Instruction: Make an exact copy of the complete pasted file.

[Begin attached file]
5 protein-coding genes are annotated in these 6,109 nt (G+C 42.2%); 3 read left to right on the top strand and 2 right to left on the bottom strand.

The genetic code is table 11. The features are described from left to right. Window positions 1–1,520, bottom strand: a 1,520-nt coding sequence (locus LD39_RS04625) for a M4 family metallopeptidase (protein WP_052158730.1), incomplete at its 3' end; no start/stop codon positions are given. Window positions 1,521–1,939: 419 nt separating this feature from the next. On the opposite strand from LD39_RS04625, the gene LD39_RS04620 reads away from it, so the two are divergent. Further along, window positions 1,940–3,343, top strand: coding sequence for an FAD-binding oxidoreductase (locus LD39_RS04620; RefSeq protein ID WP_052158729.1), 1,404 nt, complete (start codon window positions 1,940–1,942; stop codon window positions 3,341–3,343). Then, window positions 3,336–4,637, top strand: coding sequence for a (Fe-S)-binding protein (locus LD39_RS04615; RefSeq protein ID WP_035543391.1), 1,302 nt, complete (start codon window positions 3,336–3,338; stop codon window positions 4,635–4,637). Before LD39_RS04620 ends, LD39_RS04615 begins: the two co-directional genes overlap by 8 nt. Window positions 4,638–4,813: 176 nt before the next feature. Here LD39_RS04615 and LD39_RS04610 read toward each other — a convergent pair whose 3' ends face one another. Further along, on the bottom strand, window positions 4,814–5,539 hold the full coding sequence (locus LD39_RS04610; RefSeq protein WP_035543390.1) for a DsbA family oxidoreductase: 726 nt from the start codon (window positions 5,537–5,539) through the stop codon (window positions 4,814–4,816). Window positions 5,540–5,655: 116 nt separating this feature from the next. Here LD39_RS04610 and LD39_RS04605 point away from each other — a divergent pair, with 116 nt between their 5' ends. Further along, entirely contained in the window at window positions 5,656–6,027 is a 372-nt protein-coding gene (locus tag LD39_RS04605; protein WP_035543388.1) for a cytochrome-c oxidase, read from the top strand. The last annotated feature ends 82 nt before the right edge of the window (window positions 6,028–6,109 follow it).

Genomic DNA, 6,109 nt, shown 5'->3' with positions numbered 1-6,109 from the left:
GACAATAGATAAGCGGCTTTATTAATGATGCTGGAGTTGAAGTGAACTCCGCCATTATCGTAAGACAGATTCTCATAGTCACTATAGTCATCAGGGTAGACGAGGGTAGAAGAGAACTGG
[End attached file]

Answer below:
5 protein-coding genes are annotated in these 6,109 nt (G+C 42.2%); 3 read left to right on the top strand and 2 right to left on the bottom strand.

The genetic code is table 11. The features are described from left to right. Window positions 1–1,520, bottom strand: a 1,520-nt coding sequence (locus LD39_RS04625) for a M4 family metallopeptidase (protein WP_052158730.1), incomplete at its 3' end; no start/stop codon positions are given. Window positions 1,521–1,939: 419 nt separating this feature from the next. On the opposite strand from LD39_RS04625, the gene LD39_RS04620 reads away from it, so the two are divergent. Further along, window positions 1,940–3,343, top strand: coding sequence for an FAD-binding oxidoreductase (locus LD39_RS04620; RefSeq protein ID WP_052158729.1), 1,404 nt, complete (start codon window positions 1,940–1,942; stop codon window positions 3,341–3,343). Then, window positions 3,336–4,637, top strand: coding sequence for a (Fe-S)-binding protein (locus LD39_RS04615; RefSeq protein ID WP_035543391.1), 1,302 nt, complete (start codon window positions 3,336–3,338; stop codon window positions 4,635–4,637). Before LD39_RS04620 ends, LD39_RS04615 begins: the two co-directional genes overlap by 8 nt. Window positions 4,638–4,813: 176 nt before the next feature. Here LD39_RS04615 and LD39_RS04610 read toward each other — a convergent pair whose 3' ends face one another. Further along, on the bottom strand, window positions 4,814–5,539 hold the full coding sequence (locus LD39_RS04610; RefSeq protein WP_035543390.1) for a DsbA family oxidoreductase: 726 nt from the start codon (window positions 5,537–5,539) through the stop codon (window positions 4,814–4,816). Window positions 5,540–5,655: 116 nt separating this feature from the next. Here LD39_RS04610 and LD39_RS04605 point away from each other — a divergent pair, with 116 nt between their 5' ends. Further along, entirely contained in the window at window positions 5,656–6,027 is a 372-nt protein-coding gene (locus tag LD39_RS04605; protein WP_035543388.1) for a cytochrome-c oxidase, read from the top strand. The last annotated feature ends 82 nt before the right edge of the window (window positions 6,028–6,109 follow it).

Genomic DNA, 6,109 nt, shown 5'->3' with positions numbered 1-6,109 from the left:
GACAATAGATAAGCGGCTTTATTAATGATGCTGGAGTTGAAGTGAACTCCGCCATTATCGTAAGACAGATTCTCATAGTCACTATAGTCATCAGGGTAGACGAGGGTAGAAGAGAACTGG